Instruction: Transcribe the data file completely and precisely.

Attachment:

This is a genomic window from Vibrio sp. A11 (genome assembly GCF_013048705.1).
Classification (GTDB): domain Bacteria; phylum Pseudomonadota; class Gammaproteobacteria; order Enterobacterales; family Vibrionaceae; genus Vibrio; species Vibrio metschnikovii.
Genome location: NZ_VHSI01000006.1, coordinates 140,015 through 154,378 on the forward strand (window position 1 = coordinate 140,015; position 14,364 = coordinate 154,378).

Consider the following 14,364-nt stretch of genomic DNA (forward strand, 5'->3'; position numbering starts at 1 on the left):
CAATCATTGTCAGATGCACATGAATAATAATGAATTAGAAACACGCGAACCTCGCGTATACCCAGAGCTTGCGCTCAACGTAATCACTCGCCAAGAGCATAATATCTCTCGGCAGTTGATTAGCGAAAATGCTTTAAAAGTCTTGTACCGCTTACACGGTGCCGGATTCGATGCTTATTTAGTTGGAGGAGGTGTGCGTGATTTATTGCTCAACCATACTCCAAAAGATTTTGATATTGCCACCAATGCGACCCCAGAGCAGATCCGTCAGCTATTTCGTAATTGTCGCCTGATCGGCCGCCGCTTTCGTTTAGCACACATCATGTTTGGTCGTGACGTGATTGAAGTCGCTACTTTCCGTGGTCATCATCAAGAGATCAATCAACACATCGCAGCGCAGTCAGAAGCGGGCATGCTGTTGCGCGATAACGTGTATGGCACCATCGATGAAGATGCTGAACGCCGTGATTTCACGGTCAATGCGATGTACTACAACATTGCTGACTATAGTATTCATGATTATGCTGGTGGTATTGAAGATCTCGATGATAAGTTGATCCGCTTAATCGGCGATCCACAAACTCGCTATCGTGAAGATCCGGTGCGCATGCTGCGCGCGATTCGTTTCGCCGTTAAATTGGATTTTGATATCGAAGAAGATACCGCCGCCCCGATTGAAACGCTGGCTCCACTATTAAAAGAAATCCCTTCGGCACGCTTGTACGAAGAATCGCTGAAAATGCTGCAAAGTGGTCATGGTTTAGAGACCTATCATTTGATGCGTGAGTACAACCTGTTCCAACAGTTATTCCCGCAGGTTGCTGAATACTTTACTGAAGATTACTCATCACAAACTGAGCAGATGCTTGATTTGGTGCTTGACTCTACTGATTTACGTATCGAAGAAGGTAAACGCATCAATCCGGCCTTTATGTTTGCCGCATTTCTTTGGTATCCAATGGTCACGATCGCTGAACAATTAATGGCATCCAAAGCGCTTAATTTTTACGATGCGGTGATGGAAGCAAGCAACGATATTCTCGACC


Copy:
This is a genomic window from Vibrio sp. A11 (genome assembly GCF_013048705.1).
Classification (GTDB): domain Bacteria; phylum Pseudomonadota; class Gammaproteobacteria; order Enterobacterales; family Vibrionaceae; genus Vibrio; species Vibrio metschnikovii.
Genome location: NZ_VHSI01000006.1, coordinates 140,015 through 154,378 on the forward strand (window position 1 = coordinate 140,015; position 14,364 = coordinate 154,378).

Consider the following 14,364-nt stretch of genomic DNA (forward strand, 5'->3'; position numbering starts at 1 on the left):
CAATCATTGTCAGATGCACATGAATAATAATGAATTAGAAACACGCGAACCTCGCGTATACCCAGAGCTTGCGCTCAACGTAATCACTCGCCAAGAGCATAATATCTCTCGGCAGTTGATTAGCGAAAATGCTTTAAAAGTCTTGTACCGCTTACACGGTGCCGGATTCGATGCTTATTTAGTTGGAGGAGGTGTGCGTGATTTATTGCTCAACCATACTCCAAAAGATTTTGATATTGCCACCAATGCGACCCCAGAGCAGATCCGTCAGCTATTTCGTAATTGTCGCCTGATCGGCCGCCGCTTTCGTTTAGCACACATCATGTTTGGTCGTGACGTGATTGAAGTCGCTACTTTCCGTGGTCATCATCAAGAGATCAATCAACACATCGCAGCGCAGTCAGAAGCGGGCATGCTGTTGCGCGATAACGTGTATGGCACCATCGATGAAGATGCTGAACGCCGTGATTTCACGGTCAATGCGATGTACTACAACATTGCTGACTATAGTATTCATGATTATGCTGGTGGTATTGAAGATCTCGATGATAAGTTGATCCGCTTAATCGGCGATCCACAAACTCGCTATCGTGAAGATCCGGTGCGCATGCTGCGCGCGATTCGTTTCGCCGTTAAATTGGATTTTGATATCGAAGAAGATACCGCCGCCCCGATTGAAACGCTGGCTCCACTATTAAAAGAAATCCCTTCGGCACGCTTGTACGAAGAATCGCTGAAAATGCTGCAAAGTGGTCATGGTTTAGAGACCTATCATTTGATGCGTGAGTACAACCTGTTCCAACAGTTATTCCCGCAGGTTGCTGAATACTTTACTGAAGATTACTCATCACAAACTGAGCAGATGCTTGATTTGGTGCTTGACTCTACTGATTTACGTATCGAAGAAGGTAAACGCATCAATCCGGCCTTTATGTTTGCCGCATTTCTTTGGTATCCAATGGTCACGATCGCTGAACAATTAATGGCATCCAAAGCGCTTAATTTTTACGATGCGGTGATGGAAGCAAGCAACGATATTCTCGACC